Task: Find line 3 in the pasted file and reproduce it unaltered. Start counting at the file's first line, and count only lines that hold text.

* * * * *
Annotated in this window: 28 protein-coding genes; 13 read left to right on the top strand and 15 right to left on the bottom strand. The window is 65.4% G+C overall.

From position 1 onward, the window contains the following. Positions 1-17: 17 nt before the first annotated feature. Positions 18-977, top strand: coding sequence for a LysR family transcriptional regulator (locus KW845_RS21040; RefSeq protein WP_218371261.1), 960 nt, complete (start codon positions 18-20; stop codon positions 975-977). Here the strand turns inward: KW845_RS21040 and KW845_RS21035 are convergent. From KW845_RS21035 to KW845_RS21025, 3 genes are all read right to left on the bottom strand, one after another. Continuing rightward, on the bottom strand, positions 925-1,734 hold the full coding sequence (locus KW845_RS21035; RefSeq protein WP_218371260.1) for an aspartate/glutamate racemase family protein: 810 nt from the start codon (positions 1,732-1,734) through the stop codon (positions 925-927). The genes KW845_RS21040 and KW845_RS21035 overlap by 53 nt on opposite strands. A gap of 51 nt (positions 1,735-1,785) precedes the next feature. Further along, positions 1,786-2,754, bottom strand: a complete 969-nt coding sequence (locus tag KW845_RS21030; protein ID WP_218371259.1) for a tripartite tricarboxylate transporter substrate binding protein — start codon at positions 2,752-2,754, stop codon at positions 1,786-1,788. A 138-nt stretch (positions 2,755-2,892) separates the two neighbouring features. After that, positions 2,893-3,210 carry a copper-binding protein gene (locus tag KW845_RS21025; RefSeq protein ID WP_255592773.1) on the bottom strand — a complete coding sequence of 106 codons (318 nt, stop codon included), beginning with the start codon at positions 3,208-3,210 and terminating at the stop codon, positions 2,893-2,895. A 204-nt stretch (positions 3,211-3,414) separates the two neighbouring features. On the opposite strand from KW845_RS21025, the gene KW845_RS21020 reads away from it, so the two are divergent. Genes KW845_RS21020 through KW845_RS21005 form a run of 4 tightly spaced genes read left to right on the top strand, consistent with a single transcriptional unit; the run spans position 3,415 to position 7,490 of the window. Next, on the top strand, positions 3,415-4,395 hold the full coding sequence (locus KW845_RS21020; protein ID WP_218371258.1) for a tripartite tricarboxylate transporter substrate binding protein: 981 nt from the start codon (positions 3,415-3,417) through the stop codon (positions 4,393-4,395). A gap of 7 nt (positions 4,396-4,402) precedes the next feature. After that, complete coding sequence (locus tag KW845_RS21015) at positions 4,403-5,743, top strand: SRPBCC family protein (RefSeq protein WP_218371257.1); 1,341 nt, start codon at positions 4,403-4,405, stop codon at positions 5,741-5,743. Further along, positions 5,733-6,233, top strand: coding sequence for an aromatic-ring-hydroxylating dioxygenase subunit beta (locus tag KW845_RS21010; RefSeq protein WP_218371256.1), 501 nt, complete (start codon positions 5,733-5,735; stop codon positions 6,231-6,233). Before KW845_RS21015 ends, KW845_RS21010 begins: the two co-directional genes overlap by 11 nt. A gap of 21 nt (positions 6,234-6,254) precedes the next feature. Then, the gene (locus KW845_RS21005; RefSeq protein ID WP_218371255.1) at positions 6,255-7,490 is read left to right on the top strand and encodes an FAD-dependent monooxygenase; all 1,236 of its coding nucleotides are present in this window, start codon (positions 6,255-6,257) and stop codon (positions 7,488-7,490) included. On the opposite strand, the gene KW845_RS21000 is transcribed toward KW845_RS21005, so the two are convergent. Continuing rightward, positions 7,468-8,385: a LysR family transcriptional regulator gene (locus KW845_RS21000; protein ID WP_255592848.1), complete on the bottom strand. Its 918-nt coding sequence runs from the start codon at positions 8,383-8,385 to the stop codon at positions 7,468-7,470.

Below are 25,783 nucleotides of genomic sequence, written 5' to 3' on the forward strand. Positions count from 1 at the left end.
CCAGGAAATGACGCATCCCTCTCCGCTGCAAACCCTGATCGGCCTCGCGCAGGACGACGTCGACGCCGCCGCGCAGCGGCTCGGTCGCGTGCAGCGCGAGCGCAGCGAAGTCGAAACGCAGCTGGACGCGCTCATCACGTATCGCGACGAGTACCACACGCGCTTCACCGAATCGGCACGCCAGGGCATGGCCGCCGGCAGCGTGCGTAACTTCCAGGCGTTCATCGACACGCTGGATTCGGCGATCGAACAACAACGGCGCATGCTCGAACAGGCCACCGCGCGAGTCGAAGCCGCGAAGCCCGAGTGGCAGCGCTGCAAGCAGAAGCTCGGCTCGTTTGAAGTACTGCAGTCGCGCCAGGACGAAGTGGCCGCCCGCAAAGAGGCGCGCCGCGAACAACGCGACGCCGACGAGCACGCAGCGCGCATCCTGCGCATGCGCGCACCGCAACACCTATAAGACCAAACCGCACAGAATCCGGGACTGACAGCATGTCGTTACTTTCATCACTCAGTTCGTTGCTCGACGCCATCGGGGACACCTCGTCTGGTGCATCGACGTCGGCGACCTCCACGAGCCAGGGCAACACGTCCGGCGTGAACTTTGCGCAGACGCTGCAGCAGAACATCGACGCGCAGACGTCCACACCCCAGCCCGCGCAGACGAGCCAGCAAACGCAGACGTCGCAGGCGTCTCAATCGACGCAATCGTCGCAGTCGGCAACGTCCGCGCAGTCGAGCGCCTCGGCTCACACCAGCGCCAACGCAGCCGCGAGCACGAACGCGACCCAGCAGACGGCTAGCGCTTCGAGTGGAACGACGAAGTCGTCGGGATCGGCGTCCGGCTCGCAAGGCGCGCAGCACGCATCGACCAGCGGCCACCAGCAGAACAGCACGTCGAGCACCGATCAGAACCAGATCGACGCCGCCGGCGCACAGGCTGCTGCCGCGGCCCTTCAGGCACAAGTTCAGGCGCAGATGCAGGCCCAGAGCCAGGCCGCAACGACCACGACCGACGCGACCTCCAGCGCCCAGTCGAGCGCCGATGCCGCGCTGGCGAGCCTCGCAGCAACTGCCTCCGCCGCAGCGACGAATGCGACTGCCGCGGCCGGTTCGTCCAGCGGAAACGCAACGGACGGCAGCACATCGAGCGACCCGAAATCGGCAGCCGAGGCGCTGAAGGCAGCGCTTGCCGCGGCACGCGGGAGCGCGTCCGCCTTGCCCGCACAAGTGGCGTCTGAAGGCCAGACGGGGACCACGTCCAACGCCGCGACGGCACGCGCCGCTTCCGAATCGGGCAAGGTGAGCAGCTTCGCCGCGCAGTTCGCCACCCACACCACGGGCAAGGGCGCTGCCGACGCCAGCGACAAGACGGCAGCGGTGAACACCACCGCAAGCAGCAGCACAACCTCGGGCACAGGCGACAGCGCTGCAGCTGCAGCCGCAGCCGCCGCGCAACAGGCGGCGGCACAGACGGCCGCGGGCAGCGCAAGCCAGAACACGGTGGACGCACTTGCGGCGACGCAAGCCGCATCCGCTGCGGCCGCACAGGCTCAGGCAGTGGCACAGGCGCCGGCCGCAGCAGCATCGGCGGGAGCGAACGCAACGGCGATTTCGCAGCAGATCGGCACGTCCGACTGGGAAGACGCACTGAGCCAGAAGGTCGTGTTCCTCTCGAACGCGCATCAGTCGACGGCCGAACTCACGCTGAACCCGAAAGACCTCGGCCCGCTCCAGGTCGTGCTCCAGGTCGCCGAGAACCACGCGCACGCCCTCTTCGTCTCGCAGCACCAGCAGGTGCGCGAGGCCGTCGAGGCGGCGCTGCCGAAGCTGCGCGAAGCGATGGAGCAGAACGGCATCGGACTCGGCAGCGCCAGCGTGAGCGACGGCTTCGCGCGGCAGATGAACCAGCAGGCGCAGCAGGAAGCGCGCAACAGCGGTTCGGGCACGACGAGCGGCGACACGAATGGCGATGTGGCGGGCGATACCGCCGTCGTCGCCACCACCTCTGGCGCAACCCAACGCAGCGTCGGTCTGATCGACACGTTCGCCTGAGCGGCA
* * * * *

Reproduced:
Below are 25,783 nucleotides of genomic sequence, written 5' to 3' on the forward strand. Positions count from 1 at the left end.